Recently, I wrote a tongue-in-cheek post asking ten burning questions regarding my daughter’s favorite show, Sofia the First. This morning, the show’s creator and executive producer, Craig Gerber, hopped on Twitter to say that he dug my post and to answer my dumbass queries.
My original questions are in italics, his answers are below in bold. Or you can check his Twitter page, @_CraigGerber (I’ve taken the liberty to use proper grammar and punctuation that was shortened for Twitter):
1. There is a sorcerer who lives in the basement of the castle. His name is Cedric the Sensational. However, in the early episodes, Sofia kept pronouncing it as “Seedrick,” even as he repeatedly corrected her. Why? And why did it just stop one day? For someone supposedly so clever, this made her look quite dumb.
A: I’ve seen kids (even smart ones) mispronounce the same words over and over. Ceedric is the word Sofia just can’t get right until she gets older. Also Cedric didn’t deserve to have his name pronounced correctly.
2. Amber is often jealous of Sofia’s amulet, even stealing it from Sofia’s neck one night in her sleep. This begs the question: why did King Roland give a magical amulet (that we later learn was owned by his sister when she was a child) to his stepdaughter but not his own biological child?
A: Roland didn’t know the amulet was magical when he gave it to Sofia. He thought it was nice jewelry.
3. Speaking of which, King Roland II is often referred to as the greatest king Enchancia has ever had. Why? He fucks up constantly and does very little to help those that aren’t also kings. One day, he lets his prepubescent son be king for a day so he can go relax. He’s the George W. Bush of royalty. How is he the best? Was Enchancia previously helmed by Stalin and Hitler?
A: Question #6 answered Question #3: Roland II is the people’s king. The kind of king people want to have an ale with.
4. What happened to Roland’s wife? Originally, I thought it was maybe a Henry VIII sort of thing, but he has a son, so that can’t be it.
5. On the flip side, what happened to Miranda’s husband?
A: Many have asked about the birth parents. One day, there will be answers.
6. While we’re on the subject, Roland met Miranda, a shoemaker, when she was summoned to the castle to give the king a new pair of slippers and it was love at first sight. How does a village shoemaker get such easy access to the king? What if she were dangerous? Is this why Roland is so beloved, because people can just approach him? I can’t even get an audience with my congressman.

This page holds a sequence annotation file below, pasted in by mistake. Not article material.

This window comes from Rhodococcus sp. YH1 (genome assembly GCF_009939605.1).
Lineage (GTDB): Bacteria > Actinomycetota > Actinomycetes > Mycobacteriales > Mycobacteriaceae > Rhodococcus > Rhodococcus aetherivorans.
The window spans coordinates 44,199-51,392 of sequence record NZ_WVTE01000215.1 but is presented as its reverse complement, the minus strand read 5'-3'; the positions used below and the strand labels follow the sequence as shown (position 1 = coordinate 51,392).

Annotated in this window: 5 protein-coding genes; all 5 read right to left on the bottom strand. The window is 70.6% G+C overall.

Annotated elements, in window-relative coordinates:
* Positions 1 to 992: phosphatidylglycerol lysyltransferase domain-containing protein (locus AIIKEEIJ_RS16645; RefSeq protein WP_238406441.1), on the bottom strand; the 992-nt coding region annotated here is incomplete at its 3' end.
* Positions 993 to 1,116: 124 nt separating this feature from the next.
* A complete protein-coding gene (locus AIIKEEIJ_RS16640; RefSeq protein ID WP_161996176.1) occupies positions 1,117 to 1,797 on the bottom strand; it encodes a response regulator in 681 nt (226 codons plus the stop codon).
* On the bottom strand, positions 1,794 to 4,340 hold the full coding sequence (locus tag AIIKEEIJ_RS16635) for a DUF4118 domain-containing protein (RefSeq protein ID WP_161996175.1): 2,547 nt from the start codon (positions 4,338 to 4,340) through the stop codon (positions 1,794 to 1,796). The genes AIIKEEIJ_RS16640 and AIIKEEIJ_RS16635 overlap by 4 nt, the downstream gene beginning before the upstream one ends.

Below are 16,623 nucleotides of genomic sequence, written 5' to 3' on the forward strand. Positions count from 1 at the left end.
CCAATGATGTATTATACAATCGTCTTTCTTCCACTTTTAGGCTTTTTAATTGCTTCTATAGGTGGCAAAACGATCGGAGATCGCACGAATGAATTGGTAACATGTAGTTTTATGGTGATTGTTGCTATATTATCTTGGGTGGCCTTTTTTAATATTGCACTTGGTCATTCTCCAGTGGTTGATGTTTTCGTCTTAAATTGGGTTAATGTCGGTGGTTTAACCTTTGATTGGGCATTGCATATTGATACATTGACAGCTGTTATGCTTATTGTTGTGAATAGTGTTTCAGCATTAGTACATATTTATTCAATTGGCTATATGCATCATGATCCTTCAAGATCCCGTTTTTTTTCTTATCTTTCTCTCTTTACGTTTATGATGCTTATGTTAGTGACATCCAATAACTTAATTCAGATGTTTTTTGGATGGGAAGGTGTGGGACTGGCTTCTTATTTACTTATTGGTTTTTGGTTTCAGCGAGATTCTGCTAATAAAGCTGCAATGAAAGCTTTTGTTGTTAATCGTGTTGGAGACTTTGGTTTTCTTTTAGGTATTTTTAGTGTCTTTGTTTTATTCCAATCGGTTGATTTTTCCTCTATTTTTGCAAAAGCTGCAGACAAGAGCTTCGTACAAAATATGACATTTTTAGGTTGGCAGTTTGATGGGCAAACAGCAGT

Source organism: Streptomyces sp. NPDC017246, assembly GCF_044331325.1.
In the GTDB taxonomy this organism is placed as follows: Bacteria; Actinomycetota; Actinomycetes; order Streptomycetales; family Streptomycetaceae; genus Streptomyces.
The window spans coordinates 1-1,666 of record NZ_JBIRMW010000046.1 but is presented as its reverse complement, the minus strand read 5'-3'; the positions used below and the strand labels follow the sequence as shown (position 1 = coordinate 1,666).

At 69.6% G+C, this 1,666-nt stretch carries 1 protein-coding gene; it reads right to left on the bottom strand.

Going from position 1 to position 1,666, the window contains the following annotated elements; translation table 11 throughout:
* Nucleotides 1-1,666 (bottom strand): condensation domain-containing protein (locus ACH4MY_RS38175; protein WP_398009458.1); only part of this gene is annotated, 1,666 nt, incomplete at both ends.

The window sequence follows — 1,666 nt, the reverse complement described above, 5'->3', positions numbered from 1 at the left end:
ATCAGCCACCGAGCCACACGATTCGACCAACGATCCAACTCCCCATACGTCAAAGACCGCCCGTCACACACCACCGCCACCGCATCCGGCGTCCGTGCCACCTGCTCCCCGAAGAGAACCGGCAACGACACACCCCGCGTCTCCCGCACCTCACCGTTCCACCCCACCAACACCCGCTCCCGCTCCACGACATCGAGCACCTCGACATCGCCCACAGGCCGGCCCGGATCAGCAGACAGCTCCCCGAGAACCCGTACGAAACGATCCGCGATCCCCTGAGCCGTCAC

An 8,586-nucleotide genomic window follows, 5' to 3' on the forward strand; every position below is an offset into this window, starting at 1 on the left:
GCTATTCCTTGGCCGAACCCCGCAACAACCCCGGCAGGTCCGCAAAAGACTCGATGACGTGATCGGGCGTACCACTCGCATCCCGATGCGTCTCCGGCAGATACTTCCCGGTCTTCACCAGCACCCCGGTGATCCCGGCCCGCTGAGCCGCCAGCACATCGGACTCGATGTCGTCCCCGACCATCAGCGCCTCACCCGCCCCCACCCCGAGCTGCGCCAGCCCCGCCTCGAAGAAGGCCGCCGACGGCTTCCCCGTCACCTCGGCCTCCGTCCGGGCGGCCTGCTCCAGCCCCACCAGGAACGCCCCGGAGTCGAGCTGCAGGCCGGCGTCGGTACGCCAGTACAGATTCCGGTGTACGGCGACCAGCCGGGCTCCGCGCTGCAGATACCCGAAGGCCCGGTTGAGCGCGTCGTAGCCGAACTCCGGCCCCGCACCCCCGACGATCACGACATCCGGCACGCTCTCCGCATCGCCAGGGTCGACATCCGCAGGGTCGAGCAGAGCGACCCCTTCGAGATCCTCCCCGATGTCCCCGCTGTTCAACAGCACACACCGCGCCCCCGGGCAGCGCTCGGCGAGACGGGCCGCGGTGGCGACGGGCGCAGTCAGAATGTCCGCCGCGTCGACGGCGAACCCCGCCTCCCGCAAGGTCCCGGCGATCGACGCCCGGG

(See Question #3.)
7. It’s obvious that Roland and Miranda get married very quickly after meeting. Why the shotgun wedding? Was she pregnant? What happened to the baby? Did she have dirt on the king that she used to blackmail him? Or is Roland a serial monogamist who needs to be in a relationship at all times?
8. Why doesn’t Sofia meet her (step)father or (step)siblings until the day of the wedding? They never had a get-to-know-you dinner beforehand? What about the rehearsal?
A: Sofia met her siblings before the wedding. Sofia is formal in Once Upon a Princess because she barely knows them and is nervous and excited.
9. When Rapunzel shows up to help Sofia and Amber, she has her famous long blonde hair, which she uses to help them get out of a hole in which they’ve fallen. However, the last time we saw her, it had been cut off and turned dark. In fact, this was the reason there was no sequel (apart from the short Tangled Ever After). How?
A: Watch the Tangled TV series next year and find out.
10. Similarly, when Ariel shows up to help, she’s a mermaid, but at the end of The Little Mermaid, she has taken on a human form and married Eric. Again, how? (Update: according to my sister-in-law, an amateur Ariel scholar: “It’s basically the synopsis of The Little Mermaid II – at the end, her daughter Melody chooses to partake in the human and mermaid world so it’s reasonable to assume that she and Ariel can pretty much go back and forth as they please.”)
A: Already answered by Ariel scholar. 🙂
Finally, this isn’t really a question, but in some episodes Sofia is incredibly clever, insightful, and prescient, yet other times she’s completely naive or, worse, disbelieving. This is a girl that talks to animals and has princesses appear when she needs them, yet she’s still adamant that certain things can’t possibly be true. And she never learns from her mistakes. She is constantly betrayed by bad spirits and animals pretending to be good. I know this is meant to show how she has a good heart and believes in the human race, but I see it as a major character flaw.
You are right. Sofia’s biggest flaw is that she’s too trusting. It will take her a long time to learn this lesson. Hope this helps.
As I wrote to Mr. Gerber on Twitter, it’s amazing that he took the time to not only read my post, but also respond. It’s ridiculous to nitpick continuity, backstory, and character motivation of a children’s television show. I imagine it’s an incredibly difficult endeavor and it would have been completely understandable for him to have been annoyed or dismissive. But he wasn’t. He was a great sport about it.
These answers have actually spawned more questions, but I’ll save them for now. In the meantime, I’ll just keep watching the adventures of the royal family from Enchancia.
Christopher Pierznik’s nine books are available in paperback and Kindle. Check out more of his writing at Medium. His work has appeared on XXL, Cuepoint, Business Insider, The Cauldron, Medium, Fatherly, Hip Hop Golden Age, and many more. Subscribe to his monthly newsletter or follow him on Facebook or Twitter.
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